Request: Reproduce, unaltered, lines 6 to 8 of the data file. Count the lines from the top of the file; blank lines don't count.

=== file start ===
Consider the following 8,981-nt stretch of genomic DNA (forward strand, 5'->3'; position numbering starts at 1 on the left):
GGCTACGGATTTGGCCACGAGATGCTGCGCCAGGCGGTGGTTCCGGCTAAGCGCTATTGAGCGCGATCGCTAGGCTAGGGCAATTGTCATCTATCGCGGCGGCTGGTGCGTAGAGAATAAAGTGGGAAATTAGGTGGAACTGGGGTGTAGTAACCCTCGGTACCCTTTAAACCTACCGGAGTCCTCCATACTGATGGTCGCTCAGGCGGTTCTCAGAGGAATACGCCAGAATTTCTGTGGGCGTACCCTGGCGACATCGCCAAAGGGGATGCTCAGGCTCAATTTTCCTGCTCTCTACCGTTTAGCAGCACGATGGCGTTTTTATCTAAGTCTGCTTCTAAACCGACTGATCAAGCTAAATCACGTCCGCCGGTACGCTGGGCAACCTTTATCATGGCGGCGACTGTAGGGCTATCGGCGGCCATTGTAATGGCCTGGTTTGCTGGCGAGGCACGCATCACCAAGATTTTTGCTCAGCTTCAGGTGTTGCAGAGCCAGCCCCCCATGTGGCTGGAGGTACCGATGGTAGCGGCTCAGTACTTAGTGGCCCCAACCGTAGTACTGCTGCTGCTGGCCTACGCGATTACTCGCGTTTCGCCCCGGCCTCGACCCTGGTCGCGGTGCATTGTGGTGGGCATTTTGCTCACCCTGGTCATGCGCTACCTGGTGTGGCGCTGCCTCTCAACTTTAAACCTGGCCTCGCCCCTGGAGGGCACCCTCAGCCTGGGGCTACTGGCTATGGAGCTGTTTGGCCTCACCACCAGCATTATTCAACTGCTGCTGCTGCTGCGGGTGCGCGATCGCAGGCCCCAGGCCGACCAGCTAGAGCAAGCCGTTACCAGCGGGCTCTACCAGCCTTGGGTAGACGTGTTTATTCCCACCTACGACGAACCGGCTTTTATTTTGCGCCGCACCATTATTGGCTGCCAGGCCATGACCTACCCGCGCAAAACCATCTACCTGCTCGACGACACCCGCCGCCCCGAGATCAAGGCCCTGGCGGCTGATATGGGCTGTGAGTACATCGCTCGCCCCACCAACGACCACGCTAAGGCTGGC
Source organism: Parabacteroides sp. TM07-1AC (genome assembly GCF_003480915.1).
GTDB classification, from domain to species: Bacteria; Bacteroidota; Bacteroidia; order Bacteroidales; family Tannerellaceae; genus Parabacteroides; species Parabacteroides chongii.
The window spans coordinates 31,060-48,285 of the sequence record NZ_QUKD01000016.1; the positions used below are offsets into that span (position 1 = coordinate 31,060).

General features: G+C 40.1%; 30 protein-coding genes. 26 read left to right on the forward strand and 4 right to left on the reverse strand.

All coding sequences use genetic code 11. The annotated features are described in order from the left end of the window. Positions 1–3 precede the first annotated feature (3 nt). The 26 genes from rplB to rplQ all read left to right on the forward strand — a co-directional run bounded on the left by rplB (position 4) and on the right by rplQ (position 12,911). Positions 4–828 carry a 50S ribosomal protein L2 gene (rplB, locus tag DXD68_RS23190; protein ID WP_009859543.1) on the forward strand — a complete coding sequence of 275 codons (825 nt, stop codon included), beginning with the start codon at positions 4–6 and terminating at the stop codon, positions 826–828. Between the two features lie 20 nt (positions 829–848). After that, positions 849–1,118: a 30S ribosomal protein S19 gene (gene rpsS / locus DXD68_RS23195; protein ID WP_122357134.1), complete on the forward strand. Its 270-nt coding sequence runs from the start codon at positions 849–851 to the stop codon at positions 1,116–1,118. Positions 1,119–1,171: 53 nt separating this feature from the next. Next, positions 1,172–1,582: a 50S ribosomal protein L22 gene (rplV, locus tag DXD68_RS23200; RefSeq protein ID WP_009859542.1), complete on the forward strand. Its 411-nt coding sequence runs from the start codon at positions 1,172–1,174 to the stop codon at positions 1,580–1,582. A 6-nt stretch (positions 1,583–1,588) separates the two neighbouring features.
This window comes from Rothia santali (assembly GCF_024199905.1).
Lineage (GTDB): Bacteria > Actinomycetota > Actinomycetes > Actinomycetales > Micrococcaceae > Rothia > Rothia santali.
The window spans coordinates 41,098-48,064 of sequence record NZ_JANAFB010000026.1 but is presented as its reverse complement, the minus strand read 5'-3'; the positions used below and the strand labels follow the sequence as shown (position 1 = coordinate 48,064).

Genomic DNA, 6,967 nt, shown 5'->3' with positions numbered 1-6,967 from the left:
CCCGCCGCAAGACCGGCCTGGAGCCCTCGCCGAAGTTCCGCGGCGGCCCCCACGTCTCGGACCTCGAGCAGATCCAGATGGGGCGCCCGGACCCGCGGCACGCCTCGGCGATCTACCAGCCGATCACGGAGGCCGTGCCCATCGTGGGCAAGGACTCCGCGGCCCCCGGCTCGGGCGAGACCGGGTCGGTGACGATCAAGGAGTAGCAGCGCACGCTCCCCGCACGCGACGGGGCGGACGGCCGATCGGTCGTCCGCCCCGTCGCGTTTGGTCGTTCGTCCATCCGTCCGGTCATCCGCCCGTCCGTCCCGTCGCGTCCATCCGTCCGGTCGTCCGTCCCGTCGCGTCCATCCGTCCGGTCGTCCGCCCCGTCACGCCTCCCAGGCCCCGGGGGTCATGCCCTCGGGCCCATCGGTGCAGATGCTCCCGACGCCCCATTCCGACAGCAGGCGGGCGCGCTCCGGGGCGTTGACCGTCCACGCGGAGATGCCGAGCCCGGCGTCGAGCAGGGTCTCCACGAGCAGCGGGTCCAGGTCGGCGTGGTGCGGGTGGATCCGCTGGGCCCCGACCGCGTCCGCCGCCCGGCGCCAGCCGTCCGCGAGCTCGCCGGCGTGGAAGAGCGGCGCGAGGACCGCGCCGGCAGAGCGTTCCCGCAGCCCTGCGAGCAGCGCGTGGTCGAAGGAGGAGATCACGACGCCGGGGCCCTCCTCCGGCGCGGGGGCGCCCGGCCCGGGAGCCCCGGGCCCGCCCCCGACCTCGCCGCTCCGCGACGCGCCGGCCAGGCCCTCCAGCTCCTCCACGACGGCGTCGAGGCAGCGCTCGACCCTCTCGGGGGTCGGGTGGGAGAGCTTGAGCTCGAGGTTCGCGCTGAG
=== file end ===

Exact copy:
General features: G+C 40.1%; 30 protein-coding genes. 26 read left to right on the forward strand and 4 right to left on the reverse strand.

All coding sequences use genetic code 11. The annotated features are described in order from the left end of the window. Positions 1–3 precede the first annotated feature (3 nt). The 26 genes from rplB to rplQ all read left to right on the forward strand — a co-directional run bounded on the left by rplB (position 4) and on the right by rplQ (position 12,911). Positions 4–828 carry a 50S ribosomal protein L2 gene (rplB, locus tag DXD68_RS23190; protein ID WP_009859543.1) on the forward strand — a complete coding sequence of 275 codons (825 nt, stop codon included), beginning with the start codon at positions 4–6 and terminating at the stop codon, positions 826–828. Between the two features lie 20 nt (positions 829–848). After that, positions 849–1,118: a 30S ribosomal protein S19 gene (gene rpsS / locus DXD68_RS23195; protein ID WP_122357134.1), complete on the forward strand. Its 270-nt coding sequence runs from the start codon at positions 849–851 to the stop codon at positions 1,116–1,118. Positions 1,119–1,171: 53 nt separating this feature from the next. Next, positions 1,172–1,582: a 50S ribosomal protein L22 gene (rplV, locus tag DXD68_RS23200; RefSeq protein ID WP_009859542.1), complete on the forward strand. Its 411-nt coding sequence runs from the start codon at positions 1,172–1,174 to the stop codon at positions 1,580–1,582. A 6-nt stretch (positions 1,583–1,588) separates the two neighbouring features.
This window comes from Rothia santali (assembly GCF_024199905.1).